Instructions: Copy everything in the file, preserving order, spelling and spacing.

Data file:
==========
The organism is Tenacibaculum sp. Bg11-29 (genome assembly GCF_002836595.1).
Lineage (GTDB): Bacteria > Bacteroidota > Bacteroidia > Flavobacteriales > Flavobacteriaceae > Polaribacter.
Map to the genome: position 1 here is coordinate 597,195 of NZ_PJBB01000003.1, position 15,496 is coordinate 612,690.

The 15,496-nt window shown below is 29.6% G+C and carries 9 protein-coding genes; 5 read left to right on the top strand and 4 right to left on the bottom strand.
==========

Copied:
The organism is Tenacibaculum sp. Bg11-29 (genome assembly GCF_002836595.1).
Lineage (GTDB): Bacteria > Bacteroidota > Bacteroidia > Flavobacteriales > Flavobacteriaceae > Polaribacter.
Map to the genome: position 1 here is coordinate 597,195 of NZ_PJBB01000003.1, position 15,496 is coordinate 612,690.

The 15,496-nt window shown below is 29.6% G+C and carries 9 protein-coding genes; 5 read left to right on the top strand and 4 right to left on the bottom strand.